Juan Samuel stood still near third base on Wednesday night with his hands on his hips and his face masked in disbelief.
Did that really just happen?
Odubel Herrera ran through Samuel's stop sign in the ninth inning of a 7-6 loss to St. Louis in 10 innings at Citizens Bank Park. Herrera was thrown out at home by about five feet. He took such a wide turn around third base that Herrera actually ran behind Samuel and the third base coach's outstretched hands. Samuel was dismayed and Herrera was quickly yanked from the game. The Phillies' night would only get worse.
Samuel said he never had a runner ignore a stop sign. Herrera said he saw it late because he was sprinting with his head down after Freddy Galvis slapped a ball down the left-field line.
"If I put the brakes on, you've got to stop," Samuel said.
"I think his emotions got the best of him," manager Pete Mackanin said. "He just put his head down - which is a mistake. But he's an emotional guy and he wanted to win the game. We got a bad kick on that ball. If that ball goes down into the corner, it's a moot point. I'm not happy with those types of mistakes, but it's not like we make them every night."
"I was playing aggressive," Herrera said. "I wanted to win the game. So when I was rounding third, I put my head down. I kept going to home plate."
The Phillies' 39th loss in their last 50 games was sealed by yet another bullpen meltdown. Edubray Ramos gave up two runs in the 10th and was pulled after retiring just one batter. He balked a runner to third and that runner, Jose Martinez, then scored when Ramos misfired to first on a pickoff attempt. It was another embarrassing night in a season that continues to get uglier.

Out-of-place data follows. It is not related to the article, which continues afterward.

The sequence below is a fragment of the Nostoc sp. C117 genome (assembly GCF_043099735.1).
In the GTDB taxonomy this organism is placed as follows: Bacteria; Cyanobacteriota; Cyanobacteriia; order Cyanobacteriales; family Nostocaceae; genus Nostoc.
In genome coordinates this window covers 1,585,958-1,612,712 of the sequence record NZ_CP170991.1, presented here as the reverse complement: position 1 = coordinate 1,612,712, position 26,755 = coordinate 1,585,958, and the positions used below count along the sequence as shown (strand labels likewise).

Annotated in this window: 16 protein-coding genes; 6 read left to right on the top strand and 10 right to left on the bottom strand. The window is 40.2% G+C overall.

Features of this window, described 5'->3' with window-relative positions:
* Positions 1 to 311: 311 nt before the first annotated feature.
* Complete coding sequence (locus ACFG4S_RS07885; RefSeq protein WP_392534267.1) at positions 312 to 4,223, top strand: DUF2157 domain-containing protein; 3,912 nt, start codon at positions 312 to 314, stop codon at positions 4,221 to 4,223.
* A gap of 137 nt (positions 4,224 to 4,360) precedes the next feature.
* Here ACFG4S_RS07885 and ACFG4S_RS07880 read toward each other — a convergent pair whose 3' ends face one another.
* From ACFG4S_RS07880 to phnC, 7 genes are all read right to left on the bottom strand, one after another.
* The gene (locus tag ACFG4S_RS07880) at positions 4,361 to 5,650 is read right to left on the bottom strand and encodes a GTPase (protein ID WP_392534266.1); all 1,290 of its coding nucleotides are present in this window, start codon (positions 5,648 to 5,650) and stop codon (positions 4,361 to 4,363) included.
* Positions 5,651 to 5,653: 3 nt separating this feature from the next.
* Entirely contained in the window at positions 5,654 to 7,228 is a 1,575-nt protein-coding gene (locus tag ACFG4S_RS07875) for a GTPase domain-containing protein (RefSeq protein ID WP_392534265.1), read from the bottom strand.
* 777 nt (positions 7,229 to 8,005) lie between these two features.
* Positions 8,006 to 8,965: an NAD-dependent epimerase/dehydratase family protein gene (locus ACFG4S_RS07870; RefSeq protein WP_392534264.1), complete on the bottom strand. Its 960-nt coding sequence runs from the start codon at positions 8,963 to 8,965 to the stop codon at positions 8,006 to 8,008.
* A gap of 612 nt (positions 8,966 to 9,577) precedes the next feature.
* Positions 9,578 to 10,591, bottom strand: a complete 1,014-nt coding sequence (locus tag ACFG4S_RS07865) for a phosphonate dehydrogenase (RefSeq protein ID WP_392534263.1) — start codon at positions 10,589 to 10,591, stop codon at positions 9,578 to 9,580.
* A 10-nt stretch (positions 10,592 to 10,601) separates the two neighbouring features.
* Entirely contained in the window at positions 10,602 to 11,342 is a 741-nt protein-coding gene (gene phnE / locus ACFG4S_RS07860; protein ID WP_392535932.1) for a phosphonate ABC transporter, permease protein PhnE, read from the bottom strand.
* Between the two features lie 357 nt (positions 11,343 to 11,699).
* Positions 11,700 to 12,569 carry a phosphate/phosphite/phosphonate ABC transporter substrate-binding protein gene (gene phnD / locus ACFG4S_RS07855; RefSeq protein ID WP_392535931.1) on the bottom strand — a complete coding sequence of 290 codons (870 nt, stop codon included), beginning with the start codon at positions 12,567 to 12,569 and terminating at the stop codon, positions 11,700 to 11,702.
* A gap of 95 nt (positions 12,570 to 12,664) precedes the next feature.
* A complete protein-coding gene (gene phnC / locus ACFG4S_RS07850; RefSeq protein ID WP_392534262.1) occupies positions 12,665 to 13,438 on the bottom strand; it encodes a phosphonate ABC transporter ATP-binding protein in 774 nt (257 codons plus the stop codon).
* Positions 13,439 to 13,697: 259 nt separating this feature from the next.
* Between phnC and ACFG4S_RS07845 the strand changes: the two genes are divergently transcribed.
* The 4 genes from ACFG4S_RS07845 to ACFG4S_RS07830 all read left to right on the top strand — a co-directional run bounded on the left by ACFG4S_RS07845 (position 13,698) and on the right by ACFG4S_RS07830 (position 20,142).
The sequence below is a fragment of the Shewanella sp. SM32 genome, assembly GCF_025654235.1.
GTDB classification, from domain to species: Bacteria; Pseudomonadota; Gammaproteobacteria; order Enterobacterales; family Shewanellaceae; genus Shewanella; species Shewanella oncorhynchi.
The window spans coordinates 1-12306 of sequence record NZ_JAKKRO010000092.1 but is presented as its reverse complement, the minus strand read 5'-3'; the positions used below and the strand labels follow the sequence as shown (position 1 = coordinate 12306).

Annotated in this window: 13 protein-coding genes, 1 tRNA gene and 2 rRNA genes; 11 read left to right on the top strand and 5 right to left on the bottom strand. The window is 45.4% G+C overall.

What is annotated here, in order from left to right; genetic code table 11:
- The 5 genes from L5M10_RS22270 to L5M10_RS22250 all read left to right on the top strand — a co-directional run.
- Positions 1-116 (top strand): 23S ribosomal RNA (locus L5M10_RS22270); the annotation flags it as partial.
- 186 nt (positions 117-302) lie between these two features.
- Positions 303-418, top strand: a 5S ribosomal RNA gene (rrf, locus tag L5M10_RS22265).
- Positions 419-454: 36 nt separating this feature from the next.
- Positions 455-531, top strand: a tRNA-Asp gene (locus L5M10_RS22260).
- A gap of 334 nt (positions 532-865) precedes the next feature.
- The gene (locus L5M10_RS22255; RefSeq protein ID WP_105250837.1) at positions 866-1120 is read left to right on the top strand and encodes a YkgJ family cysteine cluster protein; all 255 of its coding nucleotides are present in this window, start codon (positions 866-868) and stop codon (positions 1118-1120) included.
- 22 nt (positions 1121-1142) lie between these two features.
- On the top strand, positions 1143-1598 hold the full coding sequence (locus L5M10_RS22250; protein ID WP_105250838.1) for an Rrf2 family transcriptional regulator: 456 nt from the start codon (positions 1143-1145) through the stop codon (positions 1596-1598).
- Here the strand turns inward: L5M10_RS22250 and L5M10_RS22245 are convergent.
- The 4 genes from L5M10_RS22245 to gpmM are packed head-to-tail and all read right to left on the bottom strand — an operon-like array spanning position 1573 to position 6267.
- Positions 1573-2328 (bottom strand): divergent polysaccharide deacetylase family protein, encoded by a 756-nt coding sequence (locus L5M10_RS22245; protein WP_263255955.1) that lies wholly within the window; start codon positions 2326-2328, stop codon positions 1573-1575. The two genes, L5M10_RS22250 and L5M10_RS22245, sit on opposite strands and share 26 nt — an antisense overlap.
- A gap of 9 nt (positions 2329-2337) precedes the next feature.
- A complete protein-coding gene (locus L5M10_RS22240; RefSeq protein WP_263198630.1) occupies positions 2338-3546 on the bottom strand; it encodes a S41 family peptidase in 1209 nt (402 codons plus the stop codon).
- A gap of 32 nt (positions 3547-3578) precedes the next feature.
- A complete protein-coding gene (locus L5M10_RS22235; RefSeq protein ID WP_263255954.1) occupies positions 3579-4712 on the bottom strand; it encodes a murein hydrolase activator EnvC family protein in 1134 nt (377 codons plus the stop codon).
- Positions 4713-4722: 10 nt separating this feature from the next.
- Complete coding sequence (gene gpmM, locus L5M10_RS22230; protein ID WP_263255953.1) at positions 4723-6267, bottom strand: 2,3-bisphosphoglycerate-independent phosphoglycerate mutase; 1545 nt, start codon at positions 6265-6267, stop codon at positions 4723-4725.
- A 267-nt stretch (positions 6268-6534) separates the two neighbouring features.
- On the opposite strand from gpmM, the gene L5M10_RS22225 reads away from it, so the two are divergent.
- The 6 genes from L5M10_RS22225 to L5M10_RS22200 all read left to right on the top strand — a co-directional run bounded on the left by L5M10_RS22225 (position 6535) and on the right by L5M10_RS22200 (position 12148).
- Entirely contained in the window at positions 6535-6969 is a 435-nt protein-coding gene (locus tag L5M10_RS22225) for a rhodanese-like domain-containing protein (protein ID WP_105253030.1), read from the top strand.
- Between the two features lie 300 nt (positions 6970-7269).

Ramos has retired just two of the last eight batters he has faced. He has allowed seven runs over that three-game span on three hits and three walks. The righthander, who showed promise early in the season, could be ticketed for triple A.
"I don't know what to tell you. It looks like he's mixed up or something," Mackanin said. "He's not the same guy."
The loss spoiled another impressive night from Nick Pivetta, who struck out 10 and walked just one. Pivetta allowed three runs in six innings and pitched with confidence. He attacked the St. Louis lineup, challenging the Cardinals with fastball after fastball.
Pivetta is just the eighth pitcher in team history to rack up double-digit strikeouts in one of his first eight major-league starts. He did so by riding his 94-mph fastball, which he threw as the first pitch to 18 of the 23 batters he faced. Pivetta has allowed just three runs in his last 13 innings.
Pivetta exited with a two-run lead, which has proved to be the thinnest of margins for the Phillies' bullpen to protect. The Phils had to protect it without their best reliever, Pat Neshek, who Mackanin said was not available to pitch. "He's just sore," Mackanin said. But Neshek said he arrived at the ballpark Wednesday and was told he had the night off for rest. He had pitched six times in the previous 10 days.
"I'm fine," Neshek said.
Joaquin Benoit allowed a homer by Martinez in the eighth on a first-pitch fastball. It was his fourth run this month in 52/3 innings. Hector Neris allowed the game-tying homer by Tommy Pham in the ninth. The Phillies, who started the game with a five-run lead, were on there way to yet another loss in a season of nights that leave you wondering, "Did that really just happen?"